Wednesday, November 21, 2012

There Comes a Day.

"When I was a child, I spoke like a child, I thought as a child, I reasoned like a child. When I became a man, I gave up childish ways." - 1 Corinthians 13:11

I always liked this statement.

I write today to commemorate and appreciate what I've learned growing up how I have. I've spoken a lot lately about how I've been traumatized by religion when growing up and how I've moved away from faith, but another part of my journey lately has been recognizing the good that came from this subculture, for it is just as true.

Without Christianity, I would not have made the friends I have. Without Christianity, I would not have ended up the person I am today. Without Christianity, I would not have the unique and powerful perspective I've ended up with, nor would I be able to do what I will do in the future. For this, I am grateful, among a thousand other things. I can still debate theology with the best theologian out there and stalemate them at best, and that is something I take pride in. Not because I find theology to be true, but because I find it to have been a useful tool for abstract thought and for the development of a very unique sort of logic.

God, as a concept, is wondrously fascinating to me. Growing up, I went through phases of what I believed about god. I believed in his sovereignty and his absolute deterministic control in high school, and it's intriguing to note that I was also more rejected and alone than I ever have been in my life during that time. I needed control, I needed someone who could give me a measure of control, who could assure me that everything would be okay, and if that meant I affirmed that infant deaths resulted in more souls in hell, then so be it. Horrifying, but where my soul was is still apparent.

I then became intrigued with god as a lover. When things got better in my life, I began to be intrigued by these notions of god as a pursuer, god as a gentleman, god as not necessarily a father or even male, but genderless and transcendent, sublime and complete and still wanted me regardless. I was no longer looking for security, I was looking for love. Yet, in my pursuit I found these people broken by something, refusing to be great out of "humility" or some such concept. Time after time, my soul would not resonate with the people I met, and I often felt that they did not believe in the same god I did.

"We shape our god, and our god shapes us." Rob Bell could not be more right about this. Truly, every experience I have had of god, every spiritual experience has been a resonation with humanity or a realization of some greater reality that I was not conscious of previously.

I am sure conservative Christians would read what I write as "he never believed in god to begin with, we should save him by bringing him to our one true expression of Christianity." I've never been a person to conform to a group, and the more right a group thinks they are, the more questions I ask. The more authoritative a leadership figure is, the less I care about what they are saying. Truly, I have a "rebellious spirit."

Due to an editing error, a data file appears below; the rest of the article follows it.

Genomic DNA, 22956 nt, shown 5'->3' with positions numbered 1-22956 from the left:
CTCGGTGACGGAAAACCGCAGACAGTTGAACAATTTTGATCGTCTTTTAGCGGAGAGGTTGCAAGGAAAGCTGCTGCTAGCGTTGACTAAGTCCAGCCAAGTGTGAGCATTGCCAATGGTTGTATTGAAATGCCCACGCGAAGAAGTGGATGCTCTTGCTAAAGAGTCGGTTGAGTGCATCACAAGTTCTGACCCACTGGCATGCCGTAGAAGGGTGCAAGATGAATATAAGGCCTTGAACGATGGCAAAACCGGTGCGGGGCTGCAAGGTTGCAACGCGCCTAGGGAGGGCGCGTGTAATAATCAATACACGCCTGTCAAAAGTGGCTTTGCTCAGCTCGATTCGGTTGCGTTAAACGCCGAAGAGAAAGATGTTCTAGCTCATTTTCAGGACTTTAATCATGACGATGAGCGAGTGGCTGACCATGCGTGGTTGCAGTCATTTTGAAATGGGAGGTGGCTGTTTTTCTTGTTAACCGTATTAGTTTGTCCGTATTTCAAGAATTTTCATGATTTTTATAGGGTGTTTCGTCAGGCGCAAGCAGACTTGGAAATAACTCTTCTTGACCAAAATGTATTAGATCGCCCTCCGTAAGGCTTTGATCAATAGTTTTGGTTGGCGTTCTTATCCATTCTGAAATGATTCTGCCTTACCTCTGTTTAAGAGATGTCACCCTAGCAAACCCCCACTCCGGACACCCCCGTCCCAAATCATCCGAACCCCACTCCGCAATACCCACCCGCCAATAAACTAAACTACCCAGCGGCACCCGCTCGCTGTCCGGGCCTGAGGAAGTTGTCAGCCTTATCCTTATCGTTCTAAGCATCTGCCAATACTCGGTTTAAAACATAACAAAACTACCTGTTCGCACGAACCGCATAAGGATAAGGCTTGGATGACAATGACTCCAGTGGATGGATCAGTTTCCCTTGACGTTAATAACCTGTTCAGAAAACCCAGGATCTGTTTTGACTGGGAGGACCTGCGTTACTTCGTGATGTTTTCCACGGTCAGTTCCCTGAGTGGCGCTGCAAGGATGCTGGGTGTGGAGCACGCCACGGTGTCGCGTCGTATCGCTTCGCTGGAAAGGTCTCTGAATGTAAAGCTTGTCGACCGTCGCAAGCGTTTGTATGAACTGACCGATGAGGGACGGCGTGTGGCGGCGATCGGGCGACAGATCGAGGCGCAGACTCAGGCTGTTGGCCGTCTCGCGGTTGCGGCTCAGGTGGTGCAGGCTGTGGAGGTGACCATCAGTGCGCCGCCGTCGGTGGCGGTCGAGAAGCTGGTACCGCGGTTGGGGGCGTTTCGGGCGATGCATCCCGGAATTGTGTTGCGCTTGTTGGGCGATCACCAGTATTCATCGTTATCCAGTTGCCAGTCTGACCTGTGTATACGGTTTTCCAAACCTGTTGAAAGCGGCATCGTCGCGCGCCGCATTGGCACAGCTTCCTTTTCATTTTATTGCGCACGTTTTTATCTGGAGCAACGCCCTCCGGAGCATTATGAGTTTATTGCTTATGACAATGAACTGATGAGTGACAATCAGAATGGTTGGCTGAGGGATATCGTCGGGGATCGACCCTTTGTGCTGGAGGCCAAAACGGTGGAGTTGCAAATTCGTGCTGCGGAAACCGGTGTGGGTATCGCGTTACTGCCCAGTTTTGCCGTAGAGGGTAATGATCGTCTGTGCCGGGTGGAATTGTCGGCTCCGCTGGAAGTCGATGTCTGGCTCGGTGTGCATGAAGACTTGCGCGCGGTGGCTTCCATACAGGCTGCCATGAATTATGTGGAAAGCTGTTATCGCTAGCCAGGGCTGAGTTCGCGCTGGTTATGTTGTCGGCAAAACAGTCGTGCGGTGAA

This is a good thing. People aren't created to be lead, they exist to be what they are, no matter how scary that is to people that are afraid or lonely. Nothing can stand in the way of the truth.

At some point, one must call a concept what it is. There is no doubt in my mind that two things are true.

1. There is more to humanity than biology, more to life than the surface of what people deal with every day, and there is something that transcends what we as humans know through current science. We must push forward with every aspect of philosophy, every science and every art, to understand more and come up with more questions.

2. In the context of church and political history, scientific discovery, and the nature of the "supernatural" (anything beyond our current understanding), if there is a god, he is nothing like the one in any major religion. This is because we shape our god, and when a lot of people choose to shape god the same way, we end up with a religious movement that, if it lasts, will become an established religion. This is nothing more than a psychological phenomenon combined with our adolescence as a race, and none of it proves a god.

I am, without a doubt, an atheist. I would term myself agnostic as well, because I do not think our race has come to a point of making definitive statements about whether an ultimate deity exists, or even whether there are higher developed life forms which can be considered deities exist.

I also know that I will spend a good portion of my life studying the concept of god and learning more about it, studying humanity and learning more about our race's psychological makeup, and making a combination of the two. Like I said, Christianity has put me on this path, and for that I am grateful.

Christianity has also lead me to the example of Christ, at once a beneficial and a harmful role model. When I was a child, this shaped me a great deal, and I still respect Jesus as an intriguing and beneficial figure, though not necessarily a historical one by any means. However, my idolization of the hero archetype must now become an intrigued study, for I am no longer a child.

I am a man, and my former ways are cast off. How terrifying, and what a great adventure.

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